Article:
Then, 2015 greeted me with a punch to the gut. I ended a long-term relationship (we were engaged). I moved out of the apartment we were living in together, effectively becoming a nomad. And my last two paying jobs finished with no new job in sight.
I cried a lot in these times. I wasn’t speaking with anyone; who would want to speak with a complete failure? I couldn’t even accept my mother’s calls as I felt I must be such a disappointment as a daughter. I’d read an article about overcoming depression, and it stated that people feel depressed because of “… relationship problems, or trouble with their job or home life, or worries about money…” All I could do was laugh. I thought, “ ‘Or?’ What about ‘AND’??”
I marinated in my sorrow for longer than usual. It was a long, slow climb from the bottom of that dark hole before I saw even a glimmer of light. But, I found it in the remembrance that happiness takes courage. It means putting things at risk, and not settling for what you’re good at but what you’re passionate about. It means going headlong into many, many battles when you know you may lose (most against yourself). It means venturing into uncharted waters with nothing but ocean in sight, holding the belief that the land you seek lies somewhere in the distance, even if you’re not sure on how far. It means letting go of a dream if it no longer fulfils you. And it all starts with making a decision and actively pursuing.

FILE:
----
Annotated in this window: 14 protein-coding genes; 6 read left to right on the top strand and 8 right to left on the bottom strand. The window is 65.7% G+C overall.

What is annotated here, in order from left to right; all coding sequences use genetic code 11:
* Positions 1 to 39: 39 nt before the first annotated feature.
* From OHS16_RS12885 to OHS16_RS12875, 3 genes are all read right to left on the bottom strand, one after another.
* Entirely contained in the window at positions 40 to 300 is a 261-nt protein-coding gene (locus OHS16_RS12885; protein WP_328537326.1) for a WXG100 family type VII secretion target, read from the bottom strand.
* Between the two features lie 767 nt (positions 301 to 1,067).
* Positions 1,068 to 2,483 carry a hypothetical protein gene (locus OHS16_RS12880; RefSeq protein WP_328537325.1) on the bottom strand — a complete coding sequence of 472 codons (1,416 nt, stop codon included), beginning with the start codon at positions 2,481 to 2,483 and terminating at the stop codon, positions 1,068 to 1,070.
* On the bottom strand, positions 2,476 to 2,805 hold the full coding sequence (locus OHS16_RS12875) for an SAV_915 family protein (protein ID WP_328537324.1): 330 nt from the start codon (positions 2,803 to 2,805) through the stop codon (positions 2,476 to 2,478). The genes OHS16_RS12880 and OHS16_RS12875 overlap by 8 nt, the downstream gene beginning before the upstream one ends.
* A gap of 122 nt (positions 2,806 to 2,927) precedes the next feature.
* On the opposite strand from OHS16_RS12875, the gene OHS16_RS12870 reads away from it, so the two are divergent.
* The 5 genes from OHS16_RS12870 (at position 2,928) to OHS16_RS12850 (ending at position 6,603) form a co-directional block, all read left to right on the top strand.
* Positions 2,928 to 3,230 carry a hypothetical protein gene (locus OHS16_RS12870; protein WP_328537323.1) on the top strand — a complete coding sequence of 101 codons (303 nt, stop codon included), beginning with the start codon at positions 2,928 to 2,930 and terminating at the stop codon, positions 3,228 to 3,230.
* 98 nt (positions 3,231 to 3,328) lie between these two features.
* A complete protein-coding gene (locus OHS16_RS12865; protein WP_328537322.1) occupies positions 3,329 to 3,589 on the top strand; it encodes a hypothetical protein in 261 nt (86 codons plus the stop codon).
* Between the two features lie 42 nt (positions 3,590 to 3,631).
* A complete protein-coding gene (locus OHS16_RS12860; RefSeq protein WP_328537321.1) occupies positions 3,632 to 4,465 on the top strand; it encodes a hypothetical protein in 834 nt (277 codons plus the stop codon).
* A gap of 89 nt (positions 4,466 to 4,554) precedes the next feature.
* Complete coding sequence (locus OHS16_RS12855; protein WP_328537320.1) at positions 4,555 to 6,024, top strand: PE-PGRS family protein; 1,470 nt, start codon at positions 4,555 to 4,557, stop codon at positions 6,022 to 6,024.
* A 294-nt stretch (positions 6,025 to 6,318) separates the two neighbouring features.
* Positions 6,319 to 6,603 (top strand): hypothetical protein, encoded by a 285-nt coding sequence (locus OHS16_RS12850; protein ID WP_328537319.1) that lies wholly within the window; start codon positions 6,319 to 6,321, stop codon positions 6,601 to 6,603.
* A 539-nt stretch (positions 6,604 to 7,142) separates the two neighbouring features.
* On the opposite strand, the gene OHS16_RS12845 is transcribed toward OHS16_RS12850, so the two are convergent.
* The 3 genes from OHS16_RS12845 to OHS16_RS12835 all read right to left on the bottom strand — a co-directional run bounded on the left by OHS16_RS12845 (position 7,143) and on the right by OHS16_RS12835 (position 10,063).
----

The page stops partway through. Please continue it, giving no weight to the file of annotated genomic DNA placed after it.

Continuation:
No one likes a passive protagonist.
So, I stopped feeling sorry for myself and took up my good friend’s offer to come and stay with her and her partner for a while in Sydney. I figured being around those who care for me could lift my heavy heart and traipsing another land may help give me perspective. With that, my nomad-ism was over. As for the end of my relationship, well, that simply takes time.
But, what about my career? Do I give up on Hollywood? A decision has to be made.
As I sit here, against a tree trunk of some sort, allowing the dewiness of the grass to penetrate my pants, I think to ask myself a series of different questions:
What have I accomplished so far?… Did I try everything I could to make it in this business?… Am I ready to give up?… Would I take with me regret?… Did I truly work hard enough?… If I quit, what will I do?… Where will I go?
… Will I be happy?
We will all answer these questions differently. For me, I’ve had some success in this business. But, if I’m honest with myself, I haven’t tried everything and I haven’t worked hard enough. I could rewrite that feature script I’ve been sitting on for 2 years. I could finish post on my web series, shop it around. I could write the pilot based on my web series and the Jenji Kohan-esque one that’s been bouncing around my head for the last 5 years. I could be much more proactive about finding jobs. I could update my acting, directing, and editing reels.
And, most importantly, doing something else wouldn’t make me happy. I was meant to be in entertainment.
I don’t know what the future holds. Maybe I’m destined for a life at sea, always in search of that elusive “X”, my white whale, pillaging where I can to survive. But maybe that’s my journey and I can be content with the adventure of it all.
Maybe, for others, they will discover a different treasure on an uncharted island nearby and live happily there. That’s their journey. And it takes just as much guts to leave Hollywood as it does to stay.
As I glance back out over the park, I notice a small clearing through the fog. A small white-capped peak is barely visible in the distance. I bring her about, resolved in the fact that this treasure hunt isn’t over yet.
I’m not ready to give up on Hollywood.